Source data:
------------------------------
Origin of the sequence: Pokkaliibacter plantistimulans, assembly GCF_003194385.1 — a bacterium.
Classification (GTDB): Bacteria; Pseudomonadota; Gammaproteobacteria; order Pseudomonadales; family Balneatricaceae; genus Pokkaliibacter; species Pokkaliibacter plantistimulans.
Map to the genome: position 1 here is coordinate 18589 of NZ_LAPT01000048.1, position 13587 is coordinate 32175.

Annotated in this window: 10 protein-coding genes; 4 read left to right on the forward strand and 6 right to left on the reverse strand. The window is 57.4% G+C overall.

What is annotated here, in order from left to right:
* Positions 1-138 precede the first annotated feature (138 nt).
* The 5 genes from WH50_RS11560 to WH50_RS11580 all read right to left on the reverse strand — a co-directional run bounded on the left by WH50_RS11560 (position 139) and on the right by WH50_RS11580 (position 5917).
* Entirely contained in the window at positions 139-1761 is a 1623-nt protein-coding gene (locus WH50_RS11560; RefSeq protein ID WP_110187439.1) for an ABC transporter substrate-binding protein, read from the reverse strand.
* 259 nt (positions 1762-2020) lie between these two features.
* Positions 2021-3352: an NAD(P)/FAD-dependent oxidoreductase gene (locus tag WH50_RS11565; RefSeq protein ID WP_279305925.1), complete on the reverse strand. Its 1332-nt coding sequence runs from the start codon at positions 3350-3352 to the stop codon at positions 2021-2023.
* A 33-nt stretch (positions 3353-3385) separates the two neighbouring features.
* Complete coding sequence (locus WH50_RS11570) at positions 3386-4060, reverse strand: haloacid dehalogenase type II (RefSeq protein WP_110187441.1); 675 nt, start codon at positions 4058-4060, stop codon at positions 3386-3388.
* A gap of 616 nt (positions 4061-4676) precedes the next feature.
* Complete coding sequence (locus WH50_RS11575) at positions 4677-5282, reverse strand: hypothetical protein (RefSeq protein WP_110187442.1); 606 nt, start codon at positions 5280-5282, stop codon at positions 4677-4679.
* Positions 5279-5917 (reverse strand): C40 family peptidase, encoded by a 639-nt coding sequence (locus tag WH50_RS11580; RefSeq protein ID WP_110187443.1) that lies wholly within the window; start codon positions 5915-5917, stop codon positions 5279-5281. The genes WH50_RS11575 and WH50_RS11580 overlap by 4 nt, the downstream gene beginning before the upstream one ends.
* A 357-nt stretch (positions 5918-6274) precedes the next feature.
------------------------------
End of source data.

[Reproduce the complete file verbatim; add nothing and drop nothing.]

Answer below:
Origin of the sequence: Pokkaliibacter plantistimulans, assembly GCF_003194385.1 — a bacterium.
Classification (GTDB): Bacteria; Pseudomonadota; Gammaproteobacteria; order Pseudomonadales; family Balneatricaceae; genus Pokkaliibacter; species Pokkaliibacter plantistimulans.
Map to the genome: position 1 here is coordinate 18589 of NZ_LAPT01000048.1, position 13587 is coordinate 32175.

Annotated in this window: 10 protein-coding genes; 4 read left to right on the forward strand and 6 right to left on the reverse strand. The window is 57.4% G+C overall.

What is annotated here, in order from left to right:
* Positions 1-138 precede the first annotated feature (138 nt).
* The 5 genes from WH50_RS11560 to WH50_RS11580 all read right to left on the reverse strand — a co-directional run bounded on the left by WH50_RS11560 (position 139) and on the right by WH50_RS11580 (position 5917).
* Entirely contained in the window at positions 139-1761 is a 1623-nt protein-coding gene (locus WH50_RS11560; RefSeq protein ID WP_110187439.1) for an ABC transporter substrate-binding protein, read from the reverse strand.
* 259 nt (positions 1762-2020) lie between these two features.
* Positions 2021-3352: an NAD(P)/FAD-dependent oxidoreductase gene (locus tag WH50_RS11565; RefSeq protein ID WP_279305925.1), complete on the reverse strand. Its 1332-nt coding sequence runs from the start codon at positions 3350-3352 to the stop codon at positions 2021-2023.
* A 33-nt stretch (positions 3353-3385) separates the two neighbouring features.
* Complete coding sequence (locus WH50_RS11570) at positions 3386-4060, reverse strand: haloacid dehalogenase type II (RefSeq protein WP_110187441.1); 675 nt, start codon at positions 4058-4060, stop codon at positions 3386-3388.
* A gap of 616 nt (positions 4061-4676) precedes the next feature.
* Complete coding sequence (locus WH50_RS11575) at positions 4677-5282, reverse strand: hypothetical protein (RefSeq protein WP_110187442.1); 606 nt, start codon at positions 5280-5282, stop codon at positions 4677-4679.
* Positions 5279-5917 (reverse strand): C40 family peptidase, encoded by a 639-nt coding sequence (locus tag WH50_RS11580; RefSeq protein ID WP_110187443.1) that lies wholly within the window; start codon positions 5915-5917, stop codon positions 5279-5281. The genes WH50_RS11575 and WH50_RS11580 overlap by 4 nt, the downstream gene beginning before the upstream one ends.
* A 357-nt stretch (positions 5918-6274) precedes the next feature.